NAHB-WF Housing Market Index: Compiled by the National Association of Home Builders (NAHB), a housing market index is based on a survey in which respondents are asked to rate the general economy and housing market conditions. The housing market index is a weighted average of separate diffusion indexes for the present sales of new homes, sale of new homes expected over the next six months and traffic of prospective buyers for new homes. NAHB Housing Market Index came in at actual reading of 33.
Comments from William Poole, President of Federal Reserve Bank of St. Louis: Fed must promote price stability; Fed should be reluctant to deal with market trouble; GSE current capitalization is inadequate; GSE supervision is inadequate; GSE’s pose big risk to financial system; GSE’s should be fully privatized; Hedge Funds risk 'vastly over-rated'; inflation is controllable by Fed and that price stability aids financial stability.
Comments from Michael H. Moskow, President of the Federal Reserve Bank of Chicago: Additional policy firming may be needed; Core CPI moving in right direction; Core Inflation has been too high; could take long time for Core PCE to go below 2%; FOMC members agree inflation is main concern; great deal of funds available for investment; haven't seen excesses in dot-com sector; high-inflation risk exceeds slow-growth risk; housing not causing prolonged U.S. economic weakness; inflation concerns may spur rate hikes; inflation expectations appear contained; interest rate decision depends on incoming data; key is whether CPI trend can be sustained; must be vigilant monitoring inflation expectations; negative employment effect from minimum wage hike; optimistic about fundamentals of U.S. economy; seems to be ample liquidity in the economy; Social Security, Medicare need to be addressed and today's CPI is one month, doesn't make trend.
On the commodities markets, the trend was mixed across the board today: Light crude fell by $2.50 to close at $56.26 a barrel; Brent Crude ended the day on Wednesday with a gain of $0.62 to close at $59.46 a barrel; Heating Oil closed lower by $0.04 to close at $1.71 a gallon; Natural Gas ended the day lower by $0.30 to end the day at $8.17 per million BTU and Unleaded Gas closed at $1.53 a gallon with a loss of $0.05.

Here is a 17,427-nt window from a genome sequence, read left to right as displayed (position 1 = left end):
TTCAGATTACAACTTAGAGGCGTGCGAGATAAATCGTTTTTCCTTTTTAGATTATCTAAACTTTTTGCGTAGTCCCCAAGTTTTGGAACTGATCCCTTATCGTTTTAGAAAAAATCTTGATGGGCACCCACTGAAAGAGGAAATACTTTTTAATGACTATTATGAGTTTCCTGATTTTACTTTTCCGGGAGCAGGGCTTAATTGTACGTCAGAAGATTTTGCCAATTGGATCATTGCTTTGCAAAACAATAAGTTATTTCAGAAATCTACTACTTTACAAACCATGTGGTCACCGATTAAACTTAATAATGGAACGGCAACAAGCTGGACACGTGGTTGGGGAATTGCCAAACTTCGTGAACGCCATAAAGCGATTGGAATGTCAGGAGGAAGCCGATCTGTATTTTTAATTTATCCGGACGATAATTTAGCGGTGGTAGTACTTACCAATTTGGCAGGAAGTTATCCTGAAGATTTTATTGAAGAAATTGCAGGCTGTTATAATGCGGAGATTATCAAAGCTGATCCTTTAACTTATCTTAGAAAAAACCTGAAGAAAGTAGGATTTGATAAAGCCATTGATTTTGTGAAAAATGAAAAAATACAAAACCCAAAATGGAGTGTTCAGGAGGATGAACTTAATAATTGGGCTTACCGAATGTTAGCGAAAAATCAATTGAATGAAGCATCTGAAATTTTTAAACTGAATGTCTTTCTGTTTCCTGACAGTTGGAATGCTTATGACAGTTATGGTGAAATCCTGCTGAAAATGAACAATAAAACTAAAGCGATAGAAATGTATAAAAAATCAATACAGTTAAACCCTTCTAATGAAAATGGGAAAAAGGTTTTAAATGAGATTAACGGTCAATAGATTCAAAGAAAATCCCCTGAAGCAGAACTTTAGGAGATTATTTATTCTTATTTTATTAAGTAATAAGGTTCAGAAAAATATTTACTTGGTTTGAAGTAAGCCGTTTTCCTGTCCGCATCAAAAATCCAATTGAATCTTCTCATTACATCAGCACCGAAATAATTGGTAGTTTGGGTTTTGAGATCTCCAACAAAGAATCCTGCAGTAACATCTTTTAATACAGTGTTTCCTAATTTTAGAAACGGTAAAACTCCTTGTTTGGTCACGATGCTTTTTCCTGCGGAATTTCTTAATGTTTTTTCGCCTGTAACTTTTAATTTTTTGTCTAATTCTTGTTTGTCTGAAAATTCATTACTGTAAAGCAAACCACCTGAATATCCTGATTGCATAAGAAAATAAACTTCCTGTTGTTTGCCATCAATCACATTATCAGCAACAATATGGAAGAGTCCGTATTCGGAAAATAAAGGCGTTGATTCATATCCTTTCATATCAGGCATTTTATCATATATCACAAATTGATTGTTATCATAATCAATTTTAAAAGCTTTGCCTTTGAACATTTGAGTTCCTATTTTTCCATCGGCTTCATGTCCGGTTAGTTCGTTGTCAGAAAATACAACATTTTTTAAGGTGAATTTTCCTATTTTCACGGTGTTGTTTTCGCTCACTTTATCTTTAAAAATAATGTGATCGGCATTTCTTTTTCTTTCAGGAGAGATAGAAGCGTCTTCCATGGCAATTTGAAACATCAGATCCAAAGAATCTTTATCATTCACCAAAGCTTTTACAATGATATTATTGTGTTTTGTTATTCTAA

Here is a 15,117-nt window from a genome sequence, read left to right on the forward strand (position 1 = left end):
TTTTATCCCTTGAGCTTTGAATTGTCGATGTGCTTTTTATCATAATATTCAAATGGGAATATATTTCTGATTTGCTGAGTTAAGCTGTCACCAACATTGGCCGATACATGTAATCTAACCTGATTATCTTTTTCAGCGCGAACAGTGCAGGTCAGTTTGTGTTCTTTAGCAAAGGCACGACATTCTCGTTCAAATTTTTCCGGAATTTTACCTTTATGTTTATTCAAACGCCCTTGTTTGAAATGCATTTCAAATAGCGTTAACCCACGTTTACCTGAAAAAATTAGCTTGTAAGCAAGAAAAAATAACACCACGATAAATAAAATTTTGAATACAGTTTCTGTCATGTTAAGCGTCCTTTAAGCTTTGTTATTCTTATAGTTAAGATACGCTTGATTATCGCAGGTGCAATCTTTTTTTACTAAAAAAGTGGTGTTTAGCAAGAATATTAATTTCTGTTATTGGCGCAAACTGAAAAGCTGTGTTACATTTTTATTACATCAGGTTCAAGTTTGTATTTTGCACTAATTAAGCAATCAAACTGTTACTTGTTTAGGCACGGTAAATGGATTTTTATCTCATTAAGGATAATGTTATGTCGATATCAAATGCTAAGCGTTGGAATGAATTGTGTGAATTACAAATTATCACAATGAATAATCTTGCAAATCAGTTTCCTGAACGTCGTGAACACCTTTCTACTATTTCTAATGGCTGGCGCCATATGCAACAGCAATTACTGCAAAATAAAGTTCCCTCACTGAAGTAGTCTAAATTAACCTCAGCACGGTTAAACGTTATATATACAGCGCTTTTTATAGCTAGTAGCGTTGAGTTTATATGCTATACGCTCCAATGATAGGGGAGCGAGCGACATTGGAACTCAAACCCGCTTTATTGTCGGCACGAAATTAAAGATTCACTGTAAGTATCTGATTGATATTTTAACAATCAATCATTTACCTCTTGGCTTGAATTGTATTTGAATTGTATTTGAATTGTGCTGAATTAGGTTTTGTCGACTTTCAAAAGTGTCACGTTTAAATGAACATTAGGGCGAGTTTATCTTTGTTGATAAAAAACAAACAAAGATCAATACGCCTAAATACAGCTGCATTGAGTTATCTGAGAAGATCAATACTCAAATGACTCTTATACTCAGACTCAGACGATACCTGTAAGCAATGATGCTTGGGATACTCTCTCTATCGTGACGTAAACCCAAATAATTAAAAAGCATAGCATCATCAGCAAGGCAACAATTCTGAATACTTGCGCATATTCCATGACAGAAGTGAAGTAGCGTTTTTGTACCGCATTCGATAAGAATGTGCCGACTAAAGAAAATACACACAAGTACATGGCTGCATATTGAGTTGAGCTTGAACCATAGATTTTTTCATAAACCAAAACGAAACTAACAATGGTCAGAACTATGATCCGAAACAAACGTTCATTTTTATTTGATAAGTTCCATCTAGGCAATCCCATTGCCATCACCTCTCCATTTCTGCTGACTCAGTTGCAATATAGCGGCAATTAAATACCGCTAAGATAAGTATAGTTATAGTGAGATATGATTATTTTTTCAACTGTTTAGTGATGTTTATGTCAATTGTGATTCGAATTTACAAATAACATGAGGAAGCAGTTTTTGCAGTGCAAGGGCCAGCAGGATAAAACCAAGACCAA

Metals ended the session mixed across the board again today: Gold fell by $2.10 to close at $621.70 an ounce; Silver closed with no change at $12.95 an ounce; Platinum moved higher by $18.50 to close at $1,189.30 an ounce and Copper ended the day lower by $0.05 to close at $3.08 per pound.
On the Livestock and Meat markets, the trend was higher across the board today: Lean Hogs moved higher by 1.38 to close at 65.53; Pork Bellies closed higher by 1.35 to end the day at 91.00; Live Cattle moved higher by 1.55 to end the day at 90.75 and Feeder Cattle ended the day higher by 3.00 to close at 98.20.
Other Commodities: Corn fell by 6.50 to close at 366.00 and Soybeans moved lower by 7.25 to close at 656.50.
Bonds were lower across the board again today: 2 year Bond closed with a loss of 2/32 at 100 1/32; 5 year bond closed lower by 7/32 to close at 99 24/32; 10 year bond moved lower by 11/32 to end the day at 99 11/32 and the 30 year bond closed lower by 20/32 at 96 6/32.
The end of day results for the CBOT which is comprised of the total Exchange Volume for Futures and Options (EVFO) including Electronic, Open Auction and Cash Exchange ended the day at 3,768,589. Open Interest for Futures fell by 13,358 to close at 8,848,824 and the Open Interest for Options moved higher by 133,148 to close at 8,439,344 for a total Open Interest of 17,288,168 for a total gain on the day by 119,790.